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Even if you don’t know much about bourbon whiskey. You probably know the name pappy van winkle bourbon. It has become something of a cult among. Collectors and aficionados of the classic American spirit. But why is Pappy so expensive? One might as well ask why. Ferraris are so expensive, or why bottles of Screaming Eagle. The long-time king of California cult wines, consistently fetch such exorbitant prices.

Why Is Pappy Van Winkle So Expensive?

BY CHRIS SANDS/UPDATED: APRIL 14, 2022 11:33 AM EDT.
Even if you don’t know much about bourbon whiskey, you probably know the name Pappy Van Winkle. It has become something of a cult among collectors and aficionados of the classic American spirit. But why is Pappy so expensive? One might as well ask why Ferraris are so expensive, or why bottles of Screaming Eagle. the long-time king of California cult wines, consistently fetch such exorbitant prices.
The answer is quite simple in purely economic terms. This is what happens when limited supply meets very high demand. It’s the scarcity principle in action. For supply and demand to reach an equilibrium, The Business Professor explains, the scarcity principle dictates that the price of a rare product be increased until only a favored few can afford the limited offerings available. You can ultimately get some of the best bourbons for under $50, but an occasional splurge is always worth the fun.

It’s an excellent explanation for how some products become outlandishly expensive, but it does little to explain what it is about these products that so utterly captured the imagination of consumers in the first place. In the case of Pappy Van Winkle, the backstory is as much a part of the allure as the well-aged liquor in those notoriously hard to find bottles.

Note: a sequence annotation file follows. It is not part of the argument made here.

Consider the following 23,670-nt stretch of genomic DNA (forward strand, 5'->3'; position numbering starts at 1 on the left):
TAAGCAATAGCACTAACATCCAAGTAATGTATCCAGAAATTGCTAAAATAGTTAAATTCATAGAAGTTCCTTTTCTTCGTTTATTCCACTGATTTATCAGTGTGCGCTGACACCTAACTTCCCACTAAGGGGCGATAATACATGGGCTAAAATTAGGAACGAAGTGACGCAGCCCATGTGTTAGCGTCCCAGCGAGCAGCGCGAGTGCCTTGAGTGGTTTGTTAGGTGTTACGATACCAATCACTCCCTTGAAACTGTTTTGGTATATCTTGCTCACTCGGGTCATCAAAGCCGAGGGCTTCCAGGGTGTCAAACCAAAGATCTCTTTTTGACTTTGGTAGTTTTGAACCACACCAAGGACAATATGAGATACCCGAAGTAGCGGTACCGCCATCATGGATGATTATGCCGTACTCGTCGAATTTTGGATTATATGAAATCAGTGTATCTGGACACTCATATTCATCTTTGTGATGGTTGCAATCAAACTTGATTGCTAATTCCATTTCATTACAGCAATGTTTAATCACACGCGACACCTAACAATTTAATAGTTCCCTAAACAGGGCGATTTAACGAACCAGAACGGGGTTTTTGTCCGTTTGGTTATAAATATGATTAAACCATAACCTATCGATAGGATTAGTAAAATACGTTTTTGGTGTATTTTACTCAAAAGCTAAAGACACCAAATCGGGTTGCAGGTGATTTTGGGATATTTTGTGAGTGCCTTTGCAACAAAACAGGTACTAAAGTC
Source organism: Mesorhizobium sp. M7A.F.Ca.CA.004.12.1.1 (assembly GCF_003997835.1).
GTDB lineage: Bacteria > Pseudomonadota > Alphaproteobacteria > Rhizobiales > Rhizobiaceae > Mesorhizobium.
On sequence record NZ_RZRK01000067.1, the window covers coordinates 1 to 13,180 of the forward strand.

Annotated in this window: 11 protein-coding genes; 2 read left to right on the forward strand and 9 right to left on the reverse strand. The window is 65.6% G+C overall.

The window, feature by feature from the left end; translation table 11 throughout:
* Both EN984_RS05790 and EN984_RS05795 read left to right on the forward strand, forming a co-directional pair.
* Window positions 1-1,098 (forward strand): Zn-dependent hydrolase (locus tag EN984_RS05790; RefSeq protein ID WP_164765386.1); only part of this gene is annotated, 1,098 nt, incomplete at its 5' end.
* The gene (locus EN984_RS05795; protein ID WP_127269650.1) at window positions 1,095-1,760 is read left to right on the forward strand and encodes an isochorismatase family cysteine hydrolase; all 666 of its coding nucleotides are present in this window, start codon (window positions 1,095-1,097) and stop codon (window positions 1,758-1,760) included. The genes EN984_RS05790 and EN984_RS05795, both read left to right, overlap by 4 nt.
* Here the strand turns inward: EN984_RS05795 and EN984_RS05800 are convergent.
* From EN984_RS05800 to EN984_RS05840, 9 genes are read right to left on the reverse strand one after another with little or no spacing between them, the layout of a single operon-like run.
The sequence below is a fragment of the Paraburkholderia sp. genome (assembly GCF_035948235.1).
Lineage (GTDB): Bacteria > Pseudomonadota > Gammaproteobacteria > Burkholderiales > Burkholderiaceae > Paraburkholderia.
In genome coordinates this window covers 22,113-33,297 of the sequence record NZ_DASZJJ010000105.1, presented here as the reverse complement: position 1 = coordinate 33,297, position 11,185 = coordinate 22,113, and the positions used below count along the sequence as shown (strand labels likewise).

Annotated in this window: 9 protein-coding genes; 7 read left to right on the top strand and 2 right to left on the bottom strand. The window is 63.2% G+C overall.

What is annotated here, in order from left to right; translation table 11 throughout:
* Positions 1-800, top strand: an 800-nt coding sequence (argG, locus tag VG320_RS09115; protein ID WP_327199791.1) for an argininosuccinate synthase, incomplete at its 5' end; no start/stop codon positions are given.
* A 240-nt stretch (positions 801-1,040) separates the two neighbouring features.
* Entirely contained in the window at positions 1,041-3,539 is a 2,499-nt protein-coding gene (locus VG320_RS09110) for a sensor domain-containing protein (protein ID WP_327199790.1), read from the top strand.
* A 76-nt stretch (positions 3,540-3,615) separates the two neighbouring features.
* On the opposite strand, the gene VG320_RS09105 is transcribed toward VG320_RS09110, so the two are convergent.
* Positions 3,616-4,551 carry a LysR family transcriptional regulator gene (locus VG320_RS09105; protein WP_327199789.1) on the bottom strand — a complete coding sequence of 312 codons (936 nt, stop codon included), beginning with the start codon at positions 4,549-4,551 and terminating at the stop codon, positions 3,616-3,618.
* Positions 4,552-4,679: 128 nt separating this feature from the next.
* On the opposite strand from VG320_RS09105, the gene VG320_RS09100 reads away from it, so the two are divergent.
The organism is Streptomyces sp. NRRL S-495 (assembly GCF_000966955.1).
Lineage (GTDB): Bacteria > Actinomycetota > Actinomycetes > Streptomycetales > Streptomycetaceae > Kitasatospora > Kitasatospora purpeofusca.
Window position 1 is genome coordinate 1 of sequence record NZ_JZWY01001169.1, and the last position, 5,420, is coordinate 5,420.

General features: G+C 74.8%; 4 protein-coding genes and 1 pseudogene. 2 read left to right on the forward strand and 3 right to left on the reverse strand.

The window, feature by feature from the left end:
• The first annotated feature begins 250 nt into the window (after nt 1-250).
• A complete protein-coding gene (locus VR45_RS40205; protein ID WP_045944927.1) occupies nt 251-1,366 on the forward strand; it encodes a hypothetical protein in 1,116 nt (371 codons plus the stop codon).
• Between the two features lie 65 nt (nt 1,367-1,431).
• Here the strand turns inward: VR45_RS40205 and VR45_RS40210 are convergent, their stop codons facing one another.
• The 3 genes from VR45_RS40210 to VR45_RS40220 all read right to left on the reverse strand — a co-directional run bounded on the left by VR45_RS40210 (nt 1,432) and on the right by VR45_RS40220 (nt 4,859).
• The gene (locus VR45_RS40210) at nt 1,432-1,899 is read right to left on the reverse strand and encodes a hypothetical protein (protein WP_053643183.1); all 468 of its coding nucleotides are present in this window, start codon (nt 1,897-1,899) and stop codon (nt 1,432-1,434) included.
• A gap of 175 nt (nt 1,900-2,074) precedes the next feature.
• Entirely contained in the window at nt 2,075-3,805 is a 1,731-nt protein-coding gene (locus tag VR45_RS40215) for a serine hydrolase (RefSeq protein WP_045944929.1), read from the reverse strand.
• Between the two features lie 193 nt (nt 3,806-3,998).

What is Pappy Van Winkle?
Before, we dive deeper into Kentucky bourbon history, let’s first establish exactly what the Pappy brand entails. As Wine Enthusiast notes, when we talk about Pappy Van Winkle, we’re really only talking about three products: Pappy Van Winkle’s Family Reserve bourbons aged 15, 20 and 23 years. The 20-year-old was first launched in 1994, the 23-year-old in 1998, and the 15-year-old in 2004.
The bourbons are name for Julian “Pappy” Van Winkle Sr. A founder and long-time president of Stitzel-Weller Distillery in Shively, Kentucky. Until his death in 1965 (via The New York Times). The Old Rip Van Winkle brand, created by Pappy, was kep alive by his son Julian Van Winkle Jr. after Stitzel-Weller sold in 1972 (it’s now closed), and Julian Van Winkle III added to the portfolio after his father’s death in 1981.
At a time, Old Rip Van Winkle is only available in 10-year-old 90- and 107-proof bourbons. It was Julian Van Winkle III who introduce the now-legendary Pappy Van Winkle Family Reserve bourbons, which, since 2002, have been make in a joint venture with Buffalo Trace Distillery in Frankfort, Kentucky. A 12-year-old Van Winkle Special Reserve and 13-year-old Van Winkle Family Reserve Rye have since be adde to the collection (via Buffalo Trace Distillery).
Both the Old Rip Van Winkle and the Pappy Van Winkle Family Reserve labels are produce at Buffalo Trace Distillery and remain in high demand. Our Van Winkle bourbons are crafte with Pappy’s original “wheate” recipe. Distilling with corn, barley, and wheat allows the whiskey to age more gracefully giving it a softer, smoother taste. This time-honore aging produces some of the most sought-after bourbons in the world. It is also one of the few bourbons to remain flawless after aging more than 20 years.
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